Congratulations on your pregnancy! Typically, adding a new member to the family is an exciting time. You decorate the nursery, go over your birth plan with your provider, and schedule when family will arrive to visit you.

And then military life gets in the way. You get the joyous fun of planning for a PCS instead of planning a nursery.

Moving While Pregnant

Moving while pregnant can be done. It’s not always easy, but it can be done, and there are several things to take into consideration. Since you should not be doing any heavy lifting, this is not the time to volunteer for a PPM or DitY move! The military provides professional movers to handle that for you, so take full advantage of the benefits of a military move. If you need to prepare for the movers, either by cleaning out closets or taking things off the walls, then ask someone for help! Your spouse or a friend or neighbor can assist with these tasks so you don’t strain yourself or risk the baby’s health. 

Ask the Doc

First, always check with your current doctor or midwife about your pregnancy. They may have recommendations for you depending if you are high risk, past a certain milestone in your pregnancy, or presenting other signs of concern. Also, your medical history may play a role in this, especially if you have had preterm labor or other complications in previous pregnancies.

If you are making the PCS in your 2nd or 3rd trimester, it is recommended that you schedule a pit stop every 1.5-2 hours and do some walking for 20-30 minutes. Plan your PCS roadtrip around your health needs. Try not to push past 7 hours of total drive time. Remember, the military provides one day of travel time per every 400 miles.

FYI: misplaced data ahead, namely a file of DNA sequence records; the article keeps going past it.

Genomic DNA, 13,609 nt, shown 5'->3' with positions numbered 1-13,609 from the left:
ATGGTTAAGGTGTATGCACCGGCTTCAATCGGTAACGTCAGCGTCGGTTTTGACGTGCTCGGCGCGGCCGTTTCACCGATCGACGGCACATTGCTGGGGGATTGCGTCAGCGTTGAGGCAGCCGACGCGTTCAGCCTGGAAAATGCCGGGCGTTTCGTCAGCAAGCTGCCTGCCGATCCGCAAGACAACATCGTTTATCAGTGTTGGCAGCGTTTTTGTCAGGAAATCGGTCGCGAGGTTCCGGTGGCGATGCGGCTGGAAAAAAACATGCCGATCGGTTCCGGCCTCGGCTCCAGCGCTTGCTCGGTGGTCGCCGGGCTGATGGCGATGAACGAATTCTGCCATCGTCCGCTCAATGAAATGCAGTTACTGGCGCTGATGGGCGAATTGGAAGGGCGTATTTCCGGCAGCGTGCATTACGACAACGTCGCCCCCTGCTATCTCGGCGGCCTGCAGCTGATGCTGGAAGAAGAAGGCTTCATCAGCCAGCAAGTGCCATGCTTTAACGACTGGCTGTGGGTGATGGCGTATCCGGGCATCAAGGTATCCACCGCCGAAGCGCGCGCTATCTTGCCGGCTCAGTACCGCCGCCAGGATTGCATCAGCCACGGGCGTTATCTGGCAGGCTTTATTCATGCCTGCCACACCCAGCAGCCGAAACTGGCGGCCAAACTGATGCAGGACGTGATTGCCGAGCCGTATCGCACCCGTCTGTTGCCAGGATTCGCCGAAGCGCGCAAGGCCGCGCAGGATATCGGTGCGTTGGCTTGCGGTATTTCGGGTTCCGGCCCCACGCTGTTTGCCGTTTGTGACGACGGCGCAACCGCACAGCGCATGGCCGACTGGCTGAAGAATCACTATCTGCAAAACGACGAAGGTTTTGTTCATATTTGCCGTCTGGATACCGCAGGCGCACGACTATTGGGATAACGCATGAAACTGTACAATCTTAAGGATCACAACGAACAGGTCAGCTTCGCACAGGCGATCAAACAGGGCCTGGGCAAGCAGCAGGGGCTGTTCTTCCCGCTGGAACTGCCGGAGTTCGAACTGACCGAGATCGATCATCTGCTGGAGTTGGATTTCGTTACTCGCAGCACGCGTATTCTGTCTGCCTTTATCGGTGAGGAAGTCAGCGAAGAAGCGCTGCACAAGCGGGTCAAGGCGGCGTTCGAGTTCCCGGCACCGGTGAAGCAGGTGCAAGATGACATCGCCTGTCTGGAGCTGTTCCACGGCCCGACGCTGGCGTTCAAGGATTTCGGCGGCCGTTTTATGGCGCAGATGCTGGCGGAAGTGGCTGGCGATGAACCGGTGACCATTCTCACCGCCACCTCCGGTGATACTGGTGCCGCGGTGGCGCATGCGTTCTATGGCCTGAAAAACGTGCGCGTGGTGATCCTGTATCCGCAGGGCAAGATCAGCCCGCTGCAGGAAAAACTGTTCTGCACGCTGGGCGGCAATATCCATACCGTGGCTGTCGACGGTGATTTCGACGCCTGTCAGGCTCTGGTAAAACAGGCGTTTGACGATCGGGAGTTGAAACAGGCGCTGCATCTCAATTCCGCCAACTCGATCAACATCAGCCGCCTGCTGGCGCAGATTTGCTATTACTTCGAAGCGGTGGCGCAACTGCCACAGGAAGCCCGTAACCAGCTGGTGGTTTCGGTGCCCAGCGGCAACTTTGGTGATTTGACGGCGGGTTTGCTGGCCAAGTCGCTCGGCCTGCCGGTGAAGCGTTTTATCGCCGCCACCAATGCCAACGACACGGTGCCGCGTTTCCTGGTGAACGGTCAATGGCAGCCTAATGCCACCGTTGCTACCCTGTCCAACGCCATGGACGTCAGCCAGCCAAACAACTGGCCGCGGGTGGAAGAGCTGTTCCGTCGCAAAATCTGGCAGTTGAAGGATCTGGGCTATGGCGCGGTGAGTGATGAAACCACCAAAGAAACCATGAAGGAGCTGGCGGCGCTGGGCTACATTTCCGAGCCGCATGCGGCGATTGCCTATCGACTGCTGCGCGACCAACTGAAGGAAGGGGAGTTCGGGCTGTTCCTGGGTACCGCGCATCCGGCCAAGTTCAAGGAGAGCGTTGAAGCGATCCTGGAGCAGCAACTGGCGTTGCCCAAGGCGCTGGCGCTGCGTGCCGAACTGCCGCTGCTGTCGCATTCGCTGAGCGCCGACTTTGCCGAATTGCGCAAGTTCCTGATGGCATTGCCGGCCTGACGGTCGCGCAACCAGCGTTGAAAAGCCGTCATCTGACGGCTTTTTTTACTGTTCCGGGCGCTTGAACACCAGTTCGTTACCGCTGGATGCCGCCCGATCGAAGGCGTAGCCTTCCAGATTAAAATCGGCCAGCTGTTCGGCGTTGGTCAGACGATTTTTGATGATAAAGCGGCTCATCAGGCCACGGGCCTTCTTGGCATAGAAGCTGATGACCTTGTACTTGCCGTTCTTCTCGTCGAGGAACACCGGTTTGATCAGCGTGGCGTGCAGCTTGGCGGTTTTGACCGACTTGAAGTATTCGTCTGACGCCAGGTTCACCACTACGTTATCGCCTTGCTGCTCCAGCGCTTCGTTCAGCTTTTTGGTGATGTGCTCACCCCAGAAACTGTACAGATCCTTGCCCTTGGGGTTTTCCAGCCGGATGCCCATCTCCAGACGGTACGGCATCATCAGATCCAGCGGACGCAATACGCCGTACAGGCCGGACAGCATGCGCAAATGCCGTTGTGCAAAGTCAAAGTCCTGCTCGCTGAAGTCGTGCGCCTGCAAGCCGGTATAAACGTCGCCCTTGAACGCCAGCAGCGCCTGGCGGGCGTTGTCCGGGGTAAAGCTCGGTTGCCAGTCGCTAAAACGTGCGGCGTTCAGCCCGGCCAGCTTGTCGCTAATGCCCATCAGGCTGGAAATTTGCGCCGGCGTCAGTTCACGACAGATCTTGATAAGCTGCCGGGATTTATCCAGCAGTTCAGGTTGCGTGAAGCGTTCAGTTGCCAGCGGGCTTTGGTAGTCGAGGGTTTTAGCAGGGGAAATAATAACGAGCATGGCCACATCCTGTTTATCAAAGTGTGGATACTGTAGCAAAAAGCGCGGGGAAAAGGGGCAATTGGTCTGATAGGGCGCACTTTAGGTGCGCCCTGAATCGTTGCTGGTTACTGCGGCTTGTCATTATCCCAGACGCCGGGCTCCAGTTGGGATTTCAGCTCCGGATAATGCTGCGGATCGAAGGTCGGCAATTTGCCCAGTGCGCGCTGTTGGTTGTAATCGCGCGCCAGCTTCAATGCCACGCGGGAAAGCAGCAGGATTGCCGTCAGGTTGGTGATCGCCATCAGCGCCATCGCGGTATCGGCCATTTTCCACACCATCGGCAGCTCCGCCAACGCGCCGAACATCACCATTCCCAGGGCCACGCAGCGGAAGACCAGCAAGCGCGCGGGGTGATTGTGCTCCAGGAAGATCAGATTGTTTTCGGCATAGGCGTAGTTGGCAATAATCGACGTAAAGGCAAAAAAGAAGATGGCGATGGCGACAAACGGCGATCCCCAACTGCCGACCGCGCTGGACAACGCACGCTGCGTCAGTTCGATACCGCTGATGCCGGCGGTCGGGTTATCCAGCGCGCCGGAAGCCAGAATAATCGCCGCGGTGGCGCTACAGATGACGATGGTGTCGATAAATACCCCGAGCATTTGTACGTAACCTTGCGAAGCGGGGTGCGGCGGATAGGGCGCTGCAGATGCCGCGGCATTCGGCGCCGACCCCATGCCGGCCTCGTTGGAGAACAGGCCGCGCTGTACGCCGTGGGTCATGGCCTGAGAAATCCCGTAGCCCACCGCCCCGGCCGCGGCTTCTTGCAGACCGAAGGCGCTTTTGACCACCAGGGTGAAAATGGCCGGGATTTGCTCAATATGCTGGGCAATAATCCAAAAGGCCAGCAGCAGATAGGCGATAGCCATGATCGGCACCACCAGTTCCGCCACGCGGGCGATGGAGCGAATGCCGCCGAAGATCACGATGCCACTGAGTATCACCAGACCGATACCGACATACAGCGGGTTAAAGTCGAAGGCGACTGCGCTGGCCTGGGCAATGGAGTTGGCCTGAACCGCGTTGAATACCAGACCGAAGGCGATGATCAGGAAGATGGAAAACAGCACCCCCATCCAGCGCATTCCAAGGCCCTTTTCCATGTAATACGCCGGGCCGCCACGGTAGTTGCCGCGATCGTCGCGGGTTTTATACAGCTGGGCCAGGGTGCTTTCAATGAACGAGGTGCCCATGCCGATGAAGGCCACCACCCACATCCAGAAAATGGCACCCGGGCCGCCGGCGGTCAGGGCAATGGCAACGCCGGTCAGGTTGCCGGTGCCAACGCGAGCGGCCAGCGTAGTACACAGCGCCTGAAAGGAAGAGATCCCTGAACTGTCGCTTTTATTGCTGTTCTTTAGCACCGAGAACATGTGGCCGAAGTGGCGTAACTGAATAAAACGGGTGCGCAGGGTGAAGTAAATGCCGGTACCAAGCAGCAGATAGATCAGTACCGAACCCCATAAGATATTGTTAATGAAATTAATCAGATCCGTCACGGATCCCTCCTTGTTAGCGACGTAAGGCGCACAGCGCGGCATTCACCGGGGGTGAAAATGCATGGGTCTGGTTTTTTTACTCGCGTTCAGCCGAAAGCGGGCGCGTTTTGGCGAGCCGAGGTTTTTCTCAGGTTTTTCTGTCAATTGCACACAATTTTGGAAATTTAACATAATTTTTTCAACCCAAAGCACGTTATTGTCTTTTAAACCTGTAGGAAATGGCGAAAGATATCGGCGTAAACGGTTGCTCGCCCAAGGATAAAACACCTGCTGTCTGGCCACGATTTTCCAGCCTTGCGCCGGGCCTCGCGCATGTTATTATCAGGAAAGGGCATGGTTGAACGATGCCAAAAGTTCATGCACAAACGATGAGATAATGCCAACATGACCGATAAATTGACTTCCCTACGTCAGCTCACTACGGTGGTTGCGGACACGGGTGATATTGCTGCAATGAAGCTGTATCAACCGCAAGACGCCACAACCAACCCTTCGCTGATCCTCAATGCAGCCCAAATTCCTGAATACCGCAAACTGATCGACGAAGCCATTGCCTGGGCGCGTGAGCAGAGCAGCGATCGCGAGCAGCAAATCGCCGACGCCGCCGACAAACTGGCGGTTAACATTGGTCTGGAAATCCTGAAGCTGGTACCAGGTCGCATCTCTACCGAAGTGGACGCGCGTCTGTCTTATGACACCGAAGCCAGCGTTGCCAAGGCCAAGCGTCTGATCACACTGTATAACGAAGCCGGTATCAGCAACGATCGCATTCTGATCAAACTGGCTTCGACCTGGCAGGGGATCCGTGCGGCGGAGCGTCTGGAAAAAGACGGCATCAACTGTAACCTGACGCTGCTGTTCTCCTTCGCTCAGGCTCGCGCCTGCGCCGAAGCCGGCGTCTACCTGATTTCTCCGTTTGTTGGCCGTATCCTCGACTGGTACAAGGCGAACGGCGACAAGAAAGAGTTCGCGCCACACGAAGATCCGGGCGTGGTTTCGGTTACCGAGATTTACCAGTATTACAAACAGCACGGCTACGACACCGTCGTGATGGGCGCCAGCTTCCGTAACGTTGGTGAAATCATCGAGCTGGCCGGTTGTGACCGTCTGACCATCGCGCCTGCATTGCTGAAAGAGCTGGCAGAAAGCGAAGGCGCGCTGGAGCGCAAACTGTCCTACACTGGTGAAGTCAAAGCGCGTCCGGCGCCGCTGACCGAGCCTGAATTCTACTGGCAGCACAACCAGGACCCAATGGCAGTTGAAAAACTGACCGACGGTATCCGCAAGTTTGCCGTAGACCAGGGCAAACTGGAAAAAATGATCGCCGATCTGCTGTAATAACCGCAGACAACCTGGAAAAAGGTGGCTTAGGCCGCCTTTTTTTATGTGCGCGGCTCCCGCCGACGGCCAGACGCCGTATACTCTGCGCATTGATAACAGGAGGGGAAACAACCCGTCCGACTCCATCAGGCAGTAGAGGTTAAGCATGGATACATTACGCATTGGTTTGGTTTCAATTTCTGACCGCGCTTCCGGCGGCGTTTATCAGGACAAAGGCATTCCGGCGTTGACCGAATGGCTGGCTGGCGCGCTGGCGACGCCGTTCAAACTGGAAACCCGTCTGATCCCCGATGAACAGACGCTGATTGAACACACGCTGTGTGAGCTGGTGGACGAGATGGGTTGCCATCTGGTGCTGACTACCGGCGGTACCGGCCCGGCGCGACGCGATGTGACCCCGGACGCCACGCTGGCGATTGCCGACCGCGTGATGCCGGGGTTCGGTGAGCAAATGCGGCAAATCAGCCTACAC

Yes, you and baby both need to stay nourished with regular, healthy meals throughout the moving process. Plan ahead so that you don’t skip meals in all the chaos of packing out and driving. In addition, don’t forget to stay hydrated! This is especially important when PCSing in the summer months. When traveling in a car, it’s important to have a water bottle and a small, healthy snack available.

Pro-Tip: That extra water means extra potty breaks which helps with hitting that walking goal!

Be Baby Ready!

Pack your hospital bag and infant car seat in the vehicle with you. In addition, know where you will be stopping overnight and all the hospitals along the route should you need care. Even if it feels too early in the pregnancy to be worrying about going into labor, stress can have a big impact on any pregnancy. So it is always better to be over-prepared and cautious. Remember, your Tricare coverage will continue to protect you throughout the move, even if you haven’t yet registered in your new Tricare network area. Emergency room or Urgent Care visits are still covered. If you have any questions, call the Nurse Advice line first, and they can direct you to the closest in-network emergency facility near you.

Baby Basics

Have the basics ready for baby. You already have your hospital bag packed with your needs, but consider having some basics for your baby packed with you: a few outfits and onesies, diapers, wipes, a pack and play for a safe sleeping spot, and a swaddle blanket. This way, those newborn essentials won’t get lost in transit or buried under a mountain of boxes. Also, babies are known for doing things on their own time, so it’s better to be prepared then be scrambling!

Finally, moving is never fun but doing it while pregnant is added stress on you and the baby. A little pre-planning will go a long way. It’s an exciting time new duty station, new friends to meet, exciting adventures to be had, and a new addition to your military family! Embrace it! is a community of military and veteran families helping each other with our biggest relocation needs through trusted reviews. Help us help each other and submit your reviews today.  Together, we can truly make a difference!

Megan Harless is an Army veteran and Army spouse. This mom to three earned a Bachelor of Science in Biology from the University of Charleston in West Virginia and has completed Labor and Postpartum and Infant Care training with ProDoula, as well as additional training with DONA, International and Spinning Babies. Megan is also the writer behind Milspouse Chronicles and is the PCSgrades co-host of the weekly PCS Q&A webinars.